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Hill farmers kept in poverty by red tape

May 12, 2011 9:14 AM

TF ruralResearch obtained by South Lakes MP Tim Farron, who is chair of the All-Party Parliamentary group on Hill Farming, shows that many hill farmers don't apply for the Upland Entry Level Scheme (UELS) because of excessive red tape. Many also don't apply because their landlords simply will not allow them to.

Of the hill farmers that do not apply for the UELS, 25% gave the reason as being the complexity of the application process, whilst a further 10% said that their landlords wouldn't allow them to apply. Hill farmers have some of the lowest incomes in the country - the average hill farmer in 2009 earned just £5,000.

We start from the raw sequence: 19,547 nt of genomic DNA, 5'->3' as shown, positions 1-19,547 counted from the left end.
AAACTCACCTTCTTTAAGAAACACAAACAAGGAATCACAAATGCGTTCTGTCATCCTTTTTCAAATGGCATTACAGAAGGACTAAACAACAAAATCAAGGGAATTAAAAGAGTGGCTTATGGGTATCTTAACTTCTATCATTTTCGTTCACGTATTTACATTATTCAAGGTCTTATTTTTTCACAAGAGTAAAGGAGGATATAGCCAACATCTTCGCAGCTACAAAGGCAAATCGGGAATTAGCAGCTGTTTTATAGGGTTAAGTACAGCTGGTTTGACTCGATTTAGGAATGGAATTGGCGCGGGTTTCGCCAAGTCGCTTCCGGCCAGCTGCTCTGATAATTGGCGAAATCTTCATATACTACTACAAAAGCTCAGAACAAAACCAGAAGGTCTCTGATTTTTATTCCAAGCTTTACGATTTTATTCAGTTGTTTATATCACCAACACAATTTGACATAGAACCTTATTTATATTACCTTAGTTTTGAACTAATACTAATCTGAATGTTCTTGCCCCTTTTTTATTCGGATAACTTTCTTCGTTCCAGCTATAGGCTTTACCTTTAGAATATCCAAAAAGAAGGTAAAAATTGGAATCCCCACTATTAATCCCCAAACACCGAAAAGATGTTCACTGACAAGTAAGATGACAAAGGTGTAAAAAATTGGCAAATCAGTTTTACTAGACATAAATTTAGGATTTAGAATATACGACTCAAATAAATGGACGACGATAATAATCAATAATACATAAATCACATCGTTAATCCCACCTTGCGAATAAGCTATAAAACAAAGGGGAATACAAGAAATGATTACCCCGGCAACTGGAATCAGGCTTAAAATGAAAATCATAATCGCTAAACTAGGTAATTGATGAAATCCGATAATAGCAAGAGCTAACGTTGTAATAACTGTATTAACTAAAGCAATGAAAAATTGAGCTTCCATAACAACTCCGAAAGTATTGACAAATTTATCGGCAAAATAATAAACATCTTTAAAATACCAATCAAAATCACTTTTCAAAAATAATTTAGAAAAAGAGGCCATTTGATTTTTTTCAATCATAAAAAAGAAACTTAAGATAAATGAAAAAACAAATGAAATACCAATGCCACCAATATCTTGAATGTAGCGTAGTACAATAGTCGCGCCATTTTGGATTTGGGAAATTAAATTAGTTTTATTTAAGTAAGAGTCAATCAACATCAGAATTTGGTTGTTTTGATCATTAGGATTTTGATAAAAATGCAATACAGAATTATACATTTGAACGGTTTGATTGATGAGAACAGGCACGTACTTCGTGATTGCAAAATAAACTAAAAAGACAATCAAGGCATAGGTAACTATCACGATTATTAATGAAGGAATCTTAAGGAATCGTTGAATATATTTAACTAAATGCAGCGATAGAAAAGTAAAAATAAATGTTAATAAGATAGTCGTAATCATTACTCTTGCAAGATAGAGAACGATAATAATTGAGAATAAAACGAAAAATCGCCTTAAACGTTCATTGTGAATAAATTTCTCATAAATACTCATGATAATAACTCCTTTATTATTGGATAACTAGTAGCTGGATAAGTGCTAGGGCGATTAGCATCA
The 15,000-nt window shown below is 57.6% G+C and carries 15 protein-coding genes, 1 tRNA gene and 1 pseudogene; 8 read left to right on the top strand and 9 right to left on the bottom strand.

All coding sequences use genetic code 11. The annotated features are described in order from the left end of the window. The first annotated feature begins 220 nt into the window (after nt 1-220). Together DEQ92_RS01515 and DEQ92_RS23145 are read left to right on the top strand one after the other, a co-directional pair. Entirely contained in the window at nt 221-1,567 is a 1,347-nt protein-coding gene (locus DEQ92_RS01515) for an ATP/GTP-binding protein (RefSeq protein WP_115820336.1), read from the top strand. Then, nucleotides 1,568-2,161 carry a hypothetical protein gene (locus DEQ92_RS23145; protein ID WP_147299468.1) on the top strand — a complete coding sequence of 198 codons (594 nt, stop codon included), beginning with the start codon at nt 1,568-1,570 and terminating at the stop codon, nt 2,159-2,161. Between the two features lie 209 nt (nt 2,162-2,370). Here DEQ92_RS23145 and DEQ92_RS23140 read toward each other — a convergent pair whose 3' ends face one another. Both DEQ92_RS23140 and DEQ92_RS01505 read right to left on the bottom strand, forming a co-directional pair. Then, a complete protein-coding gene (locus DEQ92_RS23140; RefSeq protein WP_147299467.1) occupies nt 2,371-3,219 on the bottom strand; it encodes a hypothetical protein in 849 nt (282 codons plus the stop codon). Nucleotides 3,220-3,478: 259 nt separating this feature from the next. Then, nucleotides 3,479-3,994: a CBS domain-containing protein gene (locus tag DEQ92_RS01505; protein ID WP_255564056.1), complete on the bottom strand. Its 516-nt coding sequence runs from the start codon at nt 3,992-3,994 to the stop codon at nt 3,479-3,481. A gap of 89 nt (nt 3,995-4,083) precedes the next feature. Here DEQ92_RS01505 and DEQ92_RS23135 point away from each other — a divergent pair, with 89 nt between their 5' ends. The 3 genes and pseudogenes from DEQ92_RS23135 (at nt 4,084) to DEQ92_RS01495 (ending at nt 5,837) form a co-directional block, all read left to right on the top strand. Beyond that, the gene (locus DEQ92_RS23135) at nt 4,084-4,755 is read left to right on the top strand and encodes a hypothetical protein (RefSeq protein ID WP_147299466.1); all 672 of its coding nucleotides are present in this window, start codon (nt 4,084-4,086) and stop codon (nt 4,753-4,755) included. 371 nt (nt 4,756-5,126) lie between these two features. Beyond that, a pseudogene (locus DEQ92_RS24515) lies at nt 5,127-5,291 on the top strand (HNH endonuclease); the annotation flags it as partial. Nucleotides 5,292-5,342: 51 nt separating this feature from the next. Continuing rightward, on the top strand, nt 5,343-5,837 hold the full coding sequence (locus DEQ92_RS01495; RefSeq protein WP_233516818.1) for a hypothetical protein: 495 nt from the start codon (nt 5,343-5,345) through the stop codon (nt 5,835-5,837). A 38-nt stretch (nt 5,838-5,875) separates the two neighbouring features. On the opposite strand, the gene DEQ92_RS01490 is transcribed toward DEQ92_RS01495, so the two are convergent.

Commenting, Mr. Farron said: "It's good to see that most farmers who can benefit from hill farm support have received the payments they deserve, but this research is worrying. Many hill farmers face serious poverty - it is wrong that many who could benefit from this essential funding are squeezed out by red tape. Even worse is the revelation that some hill farmers are prevented by their landlords from applying. In some cases, this could be the difference between a making decent living and bankruptcy."